UCSF Sustainability Stories
UCSF Medical Center: Integrating Sustainable Food Practices
In September 2009, the University of California added sustainable food service guidelines to its Policy on Sustainable Practices, setting the goal for all campuses to purchase 20 percent of their food from sustainable sources by 2020.
There are many reasons why sustainable food is an important component to a sustainability policy, ranging from the health benefits of eating fresh, unprocessed food to reducing one’s carbon footprint by purchasing local food that uses less energy to transport and process while supporting the local economy.
UCSF is working to integrate sustainable food practices into both the medical center and campus food services by sourcing local, sustainable food, and actively recycling and composting waste.
UCSF’s Commitment to Composting and Recycling
The medical center’s Department of Nutrition and Food Services (NFS) is responsible for serving more than 1,500 patient meals per day, as well as managing the Moffitt Café, its satellite retail outlets in the hospital and catering at two of the five campuses, while Campus Life Services (CLS) has retail food outlets to serve more than 8,500 faculty, staff, students and guests.
Food services at all campus and medical center locations are committed to reducing their impact on the environment by:
• Reducing long distance transportation of foods by purchasing local food where feasible;
• Increasing support for local and organic farms;
• Reducing waste at the medical center by composting and recycling;
• Increasing customer-facing composting and recycling at retail food service locations;
• Increasing support for local businesses; and
• Reducing pollution from pesticides and other harmful chemicals.
Success Story: Closing the Loop by Composting and Recycling Patient Food
The medical center started a composting and recycling program in its café in 2008, reducing solid waste by 84 percent. The success of the café program gave the medical center the impetus to expand the program to Patient Food Services (PFS). The results are summarized in the chart below:
UCSF is the only medical center in the UC system that is composting and recycling patient food waste. In 2009, with the input of staff, a simple system was implemented to efficiently sort the waste from meals into one of three bins: green for compost, blue for recycling and black for landfill. “By composting all patient waste food, paper plates, cups, and bowls and recycling all rigid plastics, packaging and waste paper, we reduced landfill food waste in that unit by 87 percent (from 30 bags to 4 bags per day). Before it was all going into the landfill,” explained Jack Henderson, associate director of NFS at the medical center.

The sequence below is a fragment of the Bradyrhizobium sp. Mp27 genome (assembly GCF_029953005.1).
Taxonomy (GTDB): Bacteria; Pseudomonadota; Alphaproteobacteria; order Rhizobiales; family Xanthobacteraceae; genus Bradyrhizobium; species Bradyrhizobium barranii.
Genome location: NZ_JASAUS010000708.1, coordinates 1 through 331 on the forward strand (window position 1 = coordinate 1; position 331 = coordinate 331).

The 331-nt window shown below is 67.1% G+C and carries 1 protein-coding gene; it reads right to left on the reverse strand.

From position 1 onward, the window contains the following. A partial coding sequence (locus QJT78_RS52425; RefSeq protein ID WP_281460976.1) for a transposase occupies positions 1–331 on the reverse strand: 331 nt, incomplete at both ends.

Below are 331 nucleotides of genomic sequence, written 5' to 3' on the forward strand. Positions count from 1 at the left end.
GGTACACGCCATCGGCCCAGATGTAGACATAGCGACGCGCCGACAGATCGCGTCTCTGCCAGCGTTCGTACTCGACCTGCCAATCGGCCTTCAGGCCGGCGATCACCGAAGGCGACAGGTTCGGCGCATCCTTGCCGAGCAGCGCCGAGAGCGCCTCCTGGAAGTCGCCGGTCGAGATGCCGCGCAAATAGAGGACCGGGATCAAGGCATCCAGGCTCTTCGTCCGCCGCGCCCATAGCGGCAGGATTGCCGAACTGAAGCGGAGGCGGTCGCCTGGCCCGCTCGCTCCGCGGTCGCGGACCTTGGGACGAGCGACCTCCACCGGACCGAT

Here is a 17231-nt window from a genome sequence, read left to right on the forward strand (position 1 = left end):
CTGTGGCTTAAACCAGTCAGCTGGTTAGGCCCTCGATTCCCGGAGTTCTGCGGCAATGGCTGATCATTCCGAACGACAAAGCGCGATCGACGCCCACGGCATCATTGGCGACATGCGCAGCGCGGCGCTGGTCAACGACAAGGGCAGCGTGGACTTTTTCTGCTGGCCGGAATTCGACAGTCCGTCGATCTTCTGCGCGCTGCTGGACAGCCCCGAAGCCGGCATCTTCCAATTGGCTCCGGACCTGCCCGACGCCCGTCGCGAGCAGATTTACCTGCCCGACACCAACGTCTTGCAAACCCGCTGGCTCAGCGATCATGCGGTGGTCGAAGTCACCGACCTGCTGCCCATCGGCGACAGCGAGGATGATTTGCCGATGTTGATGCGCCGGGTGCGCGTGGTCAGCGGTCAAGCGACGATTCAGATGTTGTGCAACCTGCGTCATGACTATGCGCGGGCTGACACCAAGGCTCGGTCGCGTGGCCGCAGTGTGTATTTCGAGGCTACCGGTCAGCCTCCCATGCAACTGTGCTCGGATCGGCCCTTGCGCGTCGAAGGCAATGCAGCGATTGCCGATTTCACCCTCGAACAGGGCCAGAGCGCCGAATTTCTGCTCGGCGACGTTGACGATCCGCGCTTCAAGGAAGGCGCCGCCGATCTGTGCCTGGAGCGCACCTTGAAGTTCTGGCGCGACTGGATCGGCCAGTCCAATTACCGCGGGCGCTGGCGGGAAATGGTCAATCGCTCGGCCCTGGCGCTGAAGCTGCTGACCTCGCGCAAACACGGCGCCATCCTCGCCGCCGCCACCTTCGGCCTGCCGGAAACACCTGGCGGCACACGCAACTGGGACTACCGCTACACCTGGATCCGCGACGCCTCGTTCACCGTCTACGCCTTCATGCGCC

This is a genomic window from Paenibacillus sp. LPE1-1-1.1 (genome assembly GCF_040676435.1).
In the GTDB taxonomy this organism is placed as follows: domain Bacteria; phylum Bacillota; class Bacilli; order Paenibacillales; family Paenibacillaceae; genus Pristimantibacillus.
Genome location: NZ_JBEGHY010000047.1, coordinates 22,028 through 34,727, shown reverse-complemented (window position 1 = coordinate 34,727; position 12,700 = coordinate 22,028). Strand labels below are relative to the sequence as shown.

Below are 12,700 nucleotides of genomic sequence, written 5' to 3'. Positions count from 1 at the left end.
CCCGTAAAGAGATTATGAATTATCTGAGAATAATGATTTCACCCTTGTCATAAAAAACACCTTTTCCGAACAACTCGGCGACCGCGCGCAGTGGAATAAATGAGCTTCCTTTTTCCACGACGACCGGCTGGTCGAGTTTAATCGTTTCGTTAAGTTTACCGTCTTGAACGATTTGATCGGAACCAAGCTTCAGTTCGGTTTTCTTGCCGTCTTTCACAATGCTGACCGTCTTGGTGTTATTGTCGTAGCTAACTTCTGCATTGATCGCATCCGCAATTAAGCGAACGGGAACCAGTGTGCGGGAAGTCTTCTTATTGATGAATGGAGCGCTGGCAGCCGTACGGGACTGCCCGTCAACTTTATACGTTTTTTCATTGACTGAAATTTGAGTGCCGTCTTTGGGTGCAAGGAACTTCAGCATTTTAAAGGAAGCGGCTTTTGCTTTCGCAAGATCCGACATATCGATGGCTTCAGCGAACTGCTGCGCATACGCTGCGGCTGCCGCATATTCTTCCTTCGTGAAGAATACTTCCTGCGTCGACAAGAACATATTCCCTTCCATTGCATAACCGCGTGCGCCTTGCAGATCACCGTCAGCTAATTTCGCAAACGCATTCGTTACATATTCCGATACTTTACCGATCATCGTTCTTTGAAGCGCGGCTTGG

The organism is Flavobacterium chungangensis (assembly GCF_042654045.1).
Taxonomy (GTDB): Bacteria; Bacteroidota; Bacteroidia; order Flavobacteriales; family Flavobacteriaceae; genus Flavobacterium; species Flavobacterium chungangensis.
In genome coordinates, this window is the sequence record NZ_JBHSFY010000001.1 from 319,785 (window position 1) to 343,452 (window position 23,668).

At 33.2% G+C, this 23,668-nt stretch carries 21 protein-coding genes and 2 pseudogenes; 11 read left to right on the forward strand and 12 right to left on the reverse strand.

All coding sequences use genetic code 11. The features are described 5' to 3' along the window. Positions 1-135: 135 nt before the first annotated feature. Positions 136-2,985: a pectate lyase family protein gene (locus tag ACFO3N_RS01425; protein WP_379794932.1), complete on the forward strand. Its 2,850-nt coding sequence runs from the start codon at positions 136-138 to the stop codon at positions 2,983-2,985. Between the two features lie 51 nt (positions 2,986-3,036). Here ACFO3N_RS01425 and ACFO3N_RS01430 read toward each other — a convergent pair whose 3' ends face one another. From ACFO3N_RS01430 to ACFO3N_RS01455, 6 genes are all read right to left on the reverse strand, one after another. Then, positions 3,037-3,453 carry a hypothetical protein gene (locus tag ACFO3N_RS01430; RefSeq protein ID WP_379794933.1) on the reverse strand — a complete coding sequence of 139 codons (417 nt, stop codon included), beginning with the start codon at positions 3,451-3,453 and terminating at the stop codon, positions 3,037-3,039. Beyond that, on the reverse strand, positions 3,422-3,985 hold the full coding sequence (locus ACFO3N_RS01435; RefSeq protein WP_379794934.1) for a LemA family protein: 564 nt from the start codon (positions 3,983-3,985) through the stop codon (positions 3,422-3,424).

Henderson gives credit to Dan Henroid, sustainability officer at the medical center, director of NFS and co-chair of the Sustainability Steering Committee, for supporting the new program. “Dan’s active support makes it feasible to achieve our sustainability goals,” said Henderson.
“We are doing it to do the right thing,” added Henderson. By diverting waste from the landfill, the program will reduce future landfill fees, decrease greenhouse gases and support the City and County of San Francisco’s compost program, which supplies local farms and vineyards with compost to build healthy soils. UCSF is part of an important closed loop system that transforms food waste into soil that supports the growth of local produce.
Focus on Local, Sustainable Food
The UC Policies on Sustainable Practices (see page 17) broadly defines food as sustainable if it meets one or more of a range of criteria, including locally grown (within 500 miles), USDA organic, cage-free, pasture raised, Seafood Watch Guide “Best Choices” or “Good Alternatives” or “Fair Trade Certified.”
UCSF prefers locally grown food that is harvested within 200 miles of San Francisco. In the summer of 2009, about 47 percent of UCSF’s Medical Center produce purchases came from the 17-county area around San Francisco, supporting Bay Area farmers and reducing UCSF’s carbon footprint.
Another aspect of sustainable food is avoiding natural and synthetic hormones. In 2009, UCSF stopped purchasing yogurt made using milk from cows treated with recombinant bovine growth hormone (rBGH, also known as rBST), which is given to dairy cows to increase total milk production. UCSF’s yogurt now comes from a local manufacturer that uses milk from cows in central California that have not been treated with rBST. In addition, all liquid milk is from cows not treated with rBST.
What You Can Do
Here are a few tips to consider:
- Shop at a Farmers’ Market: Focus your personal food purchases on local, sustainable food. Consider picking up some of your food at the UCSF farmers’ markets, held weekly at the Parnassus Heights and the Mission Bay.
- Purchase a Community Supported Agriculture (CSA) Share: CSA provides in-season, local vegetables (and sometimes fruit, dairy, meat, and more) weekly to your home or nearby drop spot throughout the growing season. You can find the CSA closest to you at EatWellGuide.org or LocalHarvest.org. Or, check out the farms that receive compost from Jepson Prairie Organics, where UCSF’s food waste is transformed into soil.
- Remember to Recycle and Compost at UCSF Retail Outlets: Do your part to reduce waste by composting and recycling when you eat on campus. Remember to put your compostable items (leftover food, plates, cups and napkins) in the green compost bin. Clear plastic, bottles and cans go in the blue recycling bin. When in doubt, put items in the trash to avoid contaminating the compost.
To learn more
Story: Deborah Fleischer, Green Impact
Photos: Fleischer and NFS